This style of parenting is high in demand and has low responsiveness. The parents showcase authority over their children with strict rules and regulations.
Though these parents love their child as much, they believe rules are extremely important for their child to be well behaved, and fit into society. This often leads to suppression of emotions. Kids start to believe that doing their duties is the way to gain acceptance, love, and support.
To gain the love of their parents, and to avoid making them upset, children become obedient.
Now you as a parent might feel this is the ideal child, well not really. They become incapable of making the right decisions for themselves eventually or follow their intrinsic interests. This henceforth results in internal conflict. They might lead a perfect life, however an unhappy one.
Parents following this parenting style focus more on punishment than discipline.
As per Diana Baumrind these parents “are obedience and status-oriented, and expect their orders to be obeyed without explanation.”
The demands of these parents are high with low responsiveness, feedback, and encouragement.
The main characteristics of this particular parenting style are:
- Unresponsive with demands
- Insignificant nurturing and amiability
- Over Exaggerated punishments
- No room for negotiation
- Barely any choices for the child
- Rigid mindset
All these characteristics would definitely affect the child. Behavioral outbreaks, irrationality, and outburst of the child are bound to happen. Self-control and self-esteem are compromised. Anger issues may arise along with frustration.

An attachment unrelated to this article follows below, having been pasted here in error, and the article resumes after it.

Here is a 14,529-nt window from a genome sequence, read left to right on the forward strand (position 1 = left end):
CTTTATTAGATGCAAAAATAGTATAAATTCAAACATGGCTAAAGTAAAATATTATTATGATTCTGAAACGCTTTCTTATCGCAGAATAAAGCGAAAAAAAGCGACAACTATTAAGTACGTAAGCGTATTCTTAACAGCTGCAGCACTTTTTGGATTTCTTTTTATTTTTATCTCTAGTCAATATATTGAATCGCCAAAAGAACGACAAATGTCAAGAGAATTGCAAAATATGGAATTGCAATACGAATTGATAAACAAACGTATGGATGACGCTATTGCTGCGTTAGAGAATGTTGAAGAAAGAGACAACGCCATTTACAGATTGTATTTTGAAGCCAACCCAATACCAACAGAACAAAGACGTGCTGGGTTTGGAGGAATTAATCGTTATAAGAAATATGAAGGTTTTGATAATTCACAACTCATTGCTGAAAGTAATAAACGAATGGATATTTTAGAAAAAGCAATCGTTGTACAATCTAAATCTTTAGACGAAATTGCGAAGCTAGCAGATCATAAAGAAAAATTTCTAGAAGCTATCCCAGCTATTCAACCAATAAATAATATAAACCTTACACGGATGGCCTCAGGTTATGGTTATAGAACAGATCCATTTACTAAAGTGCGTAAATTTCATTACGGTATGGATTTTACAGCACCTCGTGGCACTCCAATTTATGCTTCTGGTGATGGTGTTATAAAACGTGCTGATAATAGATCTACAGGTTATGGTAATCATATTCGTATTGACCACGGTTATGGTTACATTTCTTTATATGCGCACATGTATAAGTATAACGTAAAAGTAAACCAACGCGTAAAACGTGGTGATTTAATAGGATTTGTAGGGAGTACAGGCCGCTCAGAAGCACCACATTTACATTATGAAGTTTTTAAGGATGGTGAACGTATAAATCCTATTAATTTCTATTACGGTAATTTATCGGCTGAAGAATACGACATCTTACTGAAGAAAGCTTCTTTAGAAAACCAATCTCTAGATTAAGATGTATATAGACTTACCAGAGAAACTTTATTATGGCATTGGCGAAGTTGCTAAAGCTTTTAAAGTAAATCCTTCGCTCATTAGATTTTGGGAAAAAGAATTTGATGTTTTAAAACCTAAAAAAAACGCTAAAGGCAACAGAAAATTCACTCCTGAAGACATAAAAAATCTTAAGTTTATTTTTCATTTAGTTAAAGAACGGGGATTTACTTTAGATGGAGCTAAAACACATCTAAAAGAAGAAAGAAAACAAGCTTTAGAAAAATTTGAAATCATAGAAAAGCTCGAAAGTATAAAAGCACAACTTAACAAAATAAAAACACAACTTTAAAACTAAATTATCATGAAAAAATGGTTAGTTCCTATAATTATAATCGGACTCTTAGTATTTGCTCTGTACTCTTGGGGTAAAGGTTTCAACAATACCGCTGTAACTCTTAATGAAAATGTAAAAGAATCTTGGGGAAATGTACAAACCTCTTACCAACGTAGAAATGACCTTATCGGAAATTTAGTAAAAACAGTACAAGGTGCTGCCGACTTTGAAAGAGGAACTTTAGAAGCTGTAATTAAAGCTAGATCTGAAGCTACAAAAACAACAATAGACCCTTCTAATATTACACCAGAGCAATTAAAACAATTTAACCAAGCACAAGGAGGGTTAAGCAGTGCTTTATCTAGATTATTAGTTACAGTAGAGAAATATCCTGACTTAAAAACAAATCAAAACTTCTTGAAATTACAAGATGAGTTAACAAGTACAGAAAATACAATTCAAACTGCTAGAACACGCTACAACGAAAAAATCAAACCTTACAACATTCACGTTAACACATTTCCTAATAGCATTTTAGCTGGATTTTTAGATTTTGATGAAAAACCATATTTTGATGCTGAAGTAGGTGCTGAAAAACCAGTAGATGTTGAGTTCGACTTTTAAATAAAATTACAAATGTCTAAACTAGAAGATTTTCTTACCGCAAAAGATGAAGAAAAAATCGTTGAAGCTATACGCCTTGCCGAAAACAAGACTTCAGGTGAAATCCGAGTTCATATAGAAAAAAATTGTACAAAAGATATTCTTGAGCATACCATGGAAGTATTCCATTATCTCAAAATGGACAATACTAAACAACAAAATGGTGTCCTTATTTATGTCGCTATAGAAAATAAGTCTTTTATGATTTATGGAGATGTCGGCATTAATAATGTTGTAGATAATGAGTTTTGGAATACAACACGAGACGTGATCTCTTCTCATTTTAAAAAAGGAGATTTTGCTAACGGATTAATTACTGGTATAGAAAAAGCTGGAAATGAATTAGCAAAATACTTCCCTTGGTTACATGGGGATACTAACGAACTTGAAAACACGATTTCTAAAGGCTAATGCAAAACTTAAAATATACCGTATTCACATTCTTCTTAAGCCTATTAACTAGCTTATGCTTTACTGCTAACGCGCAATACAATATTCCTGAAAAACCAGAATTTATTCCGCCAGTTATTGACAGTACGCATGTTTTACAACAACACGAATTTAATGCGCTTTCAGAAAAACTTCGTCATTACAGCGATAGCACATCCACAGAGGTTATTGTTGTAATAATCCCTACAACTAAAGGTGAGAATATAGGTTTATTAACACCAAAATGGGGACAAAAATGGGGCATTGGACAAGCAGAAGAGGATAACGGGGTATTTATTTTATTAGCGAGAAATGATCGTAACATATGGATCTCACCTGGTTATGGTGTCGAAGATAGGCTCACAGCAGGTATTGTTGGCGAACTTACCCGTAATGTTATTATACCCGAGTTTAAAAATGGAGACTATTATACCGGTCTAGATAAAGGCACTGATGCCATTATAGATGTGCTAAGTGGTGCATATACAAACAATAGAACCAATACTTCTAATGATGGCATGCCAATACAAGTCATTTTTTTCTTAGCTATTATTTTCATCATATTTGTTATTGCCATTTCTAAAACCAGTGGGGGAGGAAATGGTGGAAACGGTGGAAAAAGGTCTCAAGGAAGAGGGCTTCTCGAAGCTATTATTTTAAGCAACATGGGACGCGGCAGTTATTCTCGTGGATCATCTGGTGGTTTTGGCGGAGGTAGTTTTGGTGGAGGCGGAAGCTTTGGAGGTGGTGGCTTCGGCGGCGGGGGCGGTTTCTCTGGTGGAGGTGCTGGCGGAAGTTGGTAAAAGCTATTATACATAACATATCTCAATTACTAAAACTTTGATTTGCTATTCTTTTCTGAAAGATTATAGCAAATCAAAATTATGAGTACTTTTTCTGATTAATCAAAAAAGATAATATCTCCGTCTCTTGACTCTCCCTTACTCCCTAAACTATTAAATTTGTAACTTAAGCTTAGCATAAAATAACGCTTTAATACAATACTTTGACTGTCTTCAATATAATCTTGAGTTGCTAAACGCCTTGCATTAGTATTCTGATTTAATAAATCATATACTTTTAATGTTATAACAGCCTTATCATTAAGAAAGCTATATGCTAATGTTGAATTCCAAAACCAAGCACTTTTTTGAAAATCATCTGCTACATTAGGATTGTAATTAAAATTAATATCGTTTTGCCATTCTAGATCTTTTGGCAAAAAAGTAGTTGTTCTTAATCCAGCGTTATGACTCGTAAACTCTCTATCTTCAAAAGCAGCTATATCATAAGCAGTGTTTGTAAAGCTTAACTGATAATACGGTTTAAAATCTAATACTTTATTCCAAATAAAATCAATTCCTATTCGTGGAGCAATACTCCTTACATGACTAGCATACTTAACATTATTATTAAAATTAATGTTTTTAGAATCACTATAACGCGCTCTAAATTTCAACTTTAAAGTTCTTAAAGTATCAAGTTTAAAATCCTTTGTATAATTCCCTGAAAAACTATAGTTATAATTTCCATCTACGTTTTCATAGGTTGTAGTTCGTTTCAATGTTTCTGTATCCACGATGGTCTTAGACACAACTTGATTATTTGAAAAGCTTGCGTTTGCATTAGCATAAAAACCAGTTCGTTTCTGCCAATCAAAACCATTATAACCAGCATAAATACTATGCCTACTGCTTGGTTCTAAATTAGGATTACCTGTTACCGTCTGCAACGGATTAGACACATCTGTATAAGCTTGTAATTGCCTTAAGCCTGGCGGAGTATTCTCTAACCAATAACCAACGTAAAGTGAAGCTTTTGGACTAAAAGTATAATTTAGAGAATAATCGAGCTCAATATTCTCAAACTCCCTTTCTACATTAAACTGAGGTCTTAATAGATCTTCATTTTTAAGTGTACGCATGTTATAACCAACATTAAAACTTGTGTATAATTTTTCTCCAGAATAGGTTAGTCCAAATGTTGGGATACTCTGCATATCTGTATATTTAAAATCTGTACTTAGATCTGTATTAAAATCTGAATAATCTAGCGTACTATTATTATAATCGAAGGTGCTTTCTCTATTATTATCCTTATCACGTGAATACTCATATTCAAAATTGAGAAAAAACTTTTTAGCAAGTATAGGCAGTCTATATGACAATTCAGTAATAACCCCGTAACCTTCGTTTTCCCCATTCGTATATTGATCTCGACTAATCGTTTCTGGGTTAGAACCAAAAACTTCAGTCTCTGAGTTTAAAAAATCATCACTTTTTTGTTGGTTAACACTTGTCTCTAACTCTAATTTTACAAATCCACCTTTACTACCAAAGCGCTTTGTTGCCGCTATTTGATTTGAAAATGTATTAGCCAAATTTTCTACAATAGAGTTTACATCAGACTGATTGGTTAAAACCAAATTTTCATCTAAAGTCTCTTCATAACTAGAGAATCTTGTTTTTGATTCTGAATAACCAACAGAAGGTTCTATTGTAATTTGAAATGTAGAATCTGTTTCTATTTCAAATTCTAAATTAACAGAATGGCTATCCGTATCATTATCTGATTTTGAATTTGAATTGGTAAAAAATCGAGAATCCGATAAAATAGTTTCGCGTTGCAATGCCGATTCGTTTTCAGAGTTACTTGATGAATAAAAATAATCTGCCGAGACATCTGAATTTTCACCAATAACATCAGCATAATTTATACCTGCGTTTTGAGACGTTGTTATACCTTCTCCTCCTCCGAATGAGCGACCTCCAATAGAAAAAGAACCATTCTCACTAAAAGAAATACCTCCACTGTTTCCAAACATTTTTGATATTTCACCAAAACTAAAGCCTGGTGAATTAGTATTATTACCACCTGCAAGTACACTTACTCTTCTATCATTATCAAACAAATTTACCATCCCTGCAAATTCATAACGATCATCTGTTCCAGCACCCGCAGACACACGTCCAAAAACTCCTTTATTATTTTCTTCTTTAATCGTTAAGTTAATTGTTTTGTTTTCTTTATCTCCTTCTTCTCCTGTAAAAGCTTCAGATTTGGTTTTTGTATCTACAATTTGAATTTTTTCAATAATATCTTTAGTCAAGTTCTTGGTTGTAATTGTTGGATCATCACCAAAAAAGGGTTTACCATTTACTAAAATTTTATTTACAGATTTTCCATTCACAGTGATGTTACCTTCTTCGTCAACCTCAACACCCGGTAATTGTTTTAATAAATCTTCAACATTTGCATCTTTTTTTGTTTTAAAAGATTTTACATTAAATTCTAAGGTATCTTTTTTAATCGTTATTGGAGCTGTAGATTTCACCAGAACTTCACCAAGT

Though they conform to norms, they more or less suffer from depression and anxiety. Their decision-making ability goes haywire as well.
Please hesitate to Dictate!
To see a comparison between these two parenting styles, click here.
Not to distract you, but here’s a podcast that’s worth a listen. An in-depth insight about these parenting styles.
3. Permissive parenting:
Learn to say no! Permissive parenting is that style of parenting wherein the parents are blinded by the love for their offspring. So much so that they wouldn’t know when to say no. The child’s wish is their command.
The child enjoys utmost freedom with no rules whatsoever. As opposed to the above-stated parenting style, children with such parents enjoy full control over them and get whatever they please. These children grow up without boundaries and do what they feel is right, without retrospect or introspect.
They do not know how to cope with conflict, or in fact, deal with their emotions. These kids become inconsiderate and unapologetic. Very few ground rules are established.
They are less of parents and more of friends. Permissive parents are usually relaxed, not enforcing any sort of structure in the life of their child. Their love overpowers the importance of any sort of ordinance.
In other words, permissive parenting is individualized by low demands and high responsiveness. They are seldom known as ‘indulgent parents’.
In the words of Diana Baumrind, permissive parents “are more responsive than they are demanding. They are nontraditional and lenient, do not require mature behavior, allow considerable self-regulation, and avoid confrontation.”
We can idealize the Permissive parenting style by the following:
- The abundance of love, warmth, and nurturing.
- Lack of structure, rules, and regulations.
- No punishment
- Emphasize is more on freedom than on responsibility and accountability.
- Bribery instead of positive reinforcement